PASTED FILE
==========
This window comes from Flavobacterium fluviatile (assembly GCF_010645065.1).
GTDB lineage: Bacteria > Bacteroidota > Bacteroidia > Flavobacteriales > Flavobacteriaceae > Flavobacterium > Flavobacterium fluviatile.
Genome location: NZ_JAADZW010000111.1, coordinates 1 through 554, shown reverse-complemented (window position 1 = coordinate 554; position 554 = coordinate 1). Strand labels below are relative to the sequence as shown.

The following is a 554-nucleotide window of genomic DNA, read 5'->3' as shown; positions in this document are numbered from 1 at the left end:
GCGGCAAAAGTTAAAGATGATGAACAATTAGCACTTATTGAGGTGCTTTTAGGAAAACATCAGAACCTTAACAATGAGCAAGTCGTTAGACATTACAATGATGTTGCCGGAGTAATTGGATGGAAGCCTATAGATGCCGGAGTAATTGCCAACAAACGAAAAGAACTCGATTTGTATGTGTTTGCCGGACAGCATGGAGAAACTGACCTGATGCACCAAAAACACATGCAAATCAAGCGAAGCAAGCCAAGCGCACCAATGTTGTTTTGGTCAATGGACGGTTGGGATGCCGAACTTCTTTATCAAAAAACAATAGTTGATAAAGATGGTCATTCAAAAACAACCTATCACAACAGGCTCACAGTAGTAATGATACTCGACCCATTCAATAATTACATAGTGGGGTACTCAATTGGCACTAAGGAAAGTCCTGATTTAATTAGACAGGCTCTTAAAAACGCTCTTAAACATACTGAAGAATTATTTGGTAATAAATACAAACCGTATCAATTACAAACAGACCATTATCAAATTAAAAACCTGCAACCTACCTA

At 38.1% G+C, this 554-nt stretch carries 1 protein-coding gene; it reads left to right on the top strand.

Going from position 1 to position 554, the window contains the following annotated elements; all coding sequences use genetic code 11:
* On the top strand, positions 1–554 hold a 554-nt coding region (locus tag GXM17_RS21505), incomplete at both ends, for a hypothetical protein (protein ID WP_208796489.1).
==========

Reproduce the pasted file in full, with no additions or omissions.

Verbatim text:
This window comes from Flavobacterium fluviatile (assembly GCF_010645065.1).
GTDB lineage: Bacteria > Bacteroidota > Bacteroidia > Flavobacteriales > Flavobacteriaceae > Flavobacterium > Flavobacterium fluviatile.
Genome location: NZ_JAADZW010000111.1, coordinates 1 through 554, shown reverse-complemented (window position 1 = coordinate 554; position 554 = coordinate 1). Strand labels below are relative to the sequence as shown.

The following is a 554-nucleotide window of genomic DNA, read 5'->3' as shown; positions in this document are numbered from 1 at the left end:
GCGGCAAAAGTTAAAGATGATGAACAATTAGCACTTATTGAGGTGCTTTTAGGAAAACATCAGAACCTTAACAATGAGCAAGTCGTTAGACATTACAATGATGTTGCCGGAGTAATTGGATGGAAGCCTATAGATGCCGGAGTAATTGCCAACAAACGAAAAGAACTCGATTTGTATGTGTTTGCCGGACAGCATGGAGAAACTGACCTGATGCACCAAAAACACATGCAAATCAAGCGAAGCAAGCCAAGCGCACCAATGTTGTTTTGGTCAATGGACGGTTGGGATGCCGAACTTCTTTATCAAAAAACAATAGTTGATAAAGATGGTCATTCAAAAACAACCTATCACAACAGGCTCACAGTAGTAATGATACTCGACCCATTCAATAATTACATAGTGGGGTACTCAATTGGCACTAAGGAAAGTCCTGATTTAATTAGACAGGCTCTTAAAAACGCTCTTAAACATACTGAAGAATTATTTGGTAATAAATACAAACCGTATCAATTACAAACAGACCATTATCAAATTAAAAACCTGCAACCTACCTA

At 38.1% G+C, this 554-nt stretch carries 1 protein-coding gene; it reads left to right on the top strand.

Going from position 1 to position 554, the window contains the following annotated elements; all coding sequences use genetic code 11:
* On the top strand, positions 1–554 hold a 554-nt coding region (locus tag GXM17_RS21505), incomplete at both ends, for a hypothetical protein (protein ID WP_208796489.1).